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More than 600,000 Macs infected with Flashback Trojan downloader

By Leeky
Apr 5, 2012
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  1. Investigations by Russian antivirus firm Dr. Web have concluded that more than 600,000 Mac computers are currently infected by the new strain of Flashback Trojan, with a massive 56.6% of…

    Read the whole story
     
  2. bielius

    bielius TS Booster Posts: 228   +14

    That's a lot, but they can't compare to PC's yet :(
     
  3. SalaSSin

    SalaSSin TS Member Posts: 95   +30

    Queue someone laughing with the "no viruses for Mac" adagio...

    Wait, i just did it...
     
  4. Sunny87

    Sunny87 TS Enthusiast Posts: 120   +11

    I haven't been infected thank you ClamXav and well done to my lack of ignorance enabling Mac OS X built in firewall, lets be honest here though this is not the first time Java has been under this sort of publicity, I also believe there was a similar thing with flash, and thats why ladies and gentle men I have moved on from making websites with flash HTML5 ftw!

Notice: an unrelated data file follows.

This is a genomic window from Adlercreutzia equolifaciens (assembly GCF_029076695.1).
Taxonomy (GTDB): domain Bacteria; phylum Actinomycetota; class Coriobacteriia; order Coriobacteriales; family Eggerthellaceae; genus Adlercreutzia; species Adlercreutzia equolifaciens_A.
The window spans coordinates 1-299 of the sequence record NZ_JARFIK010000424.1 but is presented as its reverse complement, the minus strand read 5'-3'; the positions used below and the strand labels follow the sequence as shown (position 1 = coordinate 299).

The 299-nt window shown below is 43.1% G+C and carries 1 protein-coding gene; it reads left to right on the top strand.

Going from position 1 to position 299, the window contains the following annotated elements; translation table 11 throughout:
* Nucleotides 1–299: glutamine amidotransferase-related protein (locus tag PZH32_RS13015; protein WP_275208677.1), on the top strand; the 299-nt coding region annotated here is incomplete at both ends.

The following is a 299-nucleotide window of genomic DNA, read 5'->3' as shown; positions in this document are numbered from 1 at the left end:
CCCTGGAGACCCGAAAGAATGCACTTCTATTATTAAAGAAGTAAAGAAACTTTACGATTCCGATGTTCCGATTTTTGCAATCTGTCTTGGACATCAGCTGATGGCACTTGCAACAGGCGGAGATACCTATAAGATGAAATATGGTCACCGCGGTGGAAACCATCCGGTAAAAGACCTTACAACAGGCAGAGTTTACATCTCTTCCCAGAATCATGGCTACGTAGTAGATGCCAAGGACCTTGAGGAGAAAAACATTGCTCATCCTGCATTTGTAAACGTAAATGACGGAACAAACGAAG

5. TechM633

    TechM633 TS Rookie Posts: 33

    I cant wait to watch Apple and it's isheep followers explain this one away.....LOL!!
     
  6. Sunny87

    Sunny87 TS Enthusiast Posts: 120   +11

    They won't they will turn it on other brands, they will now use the excuse of "Well now we are getting more popular"

    If I remember rightly there was an iPod virus a few years ago, all of that got shoved to Microsoft (tbh Apple was the carrier of the virus, it didn't do anything until you plugged it into a Microsoft computer and it infected millions of other portable storage devices around the world)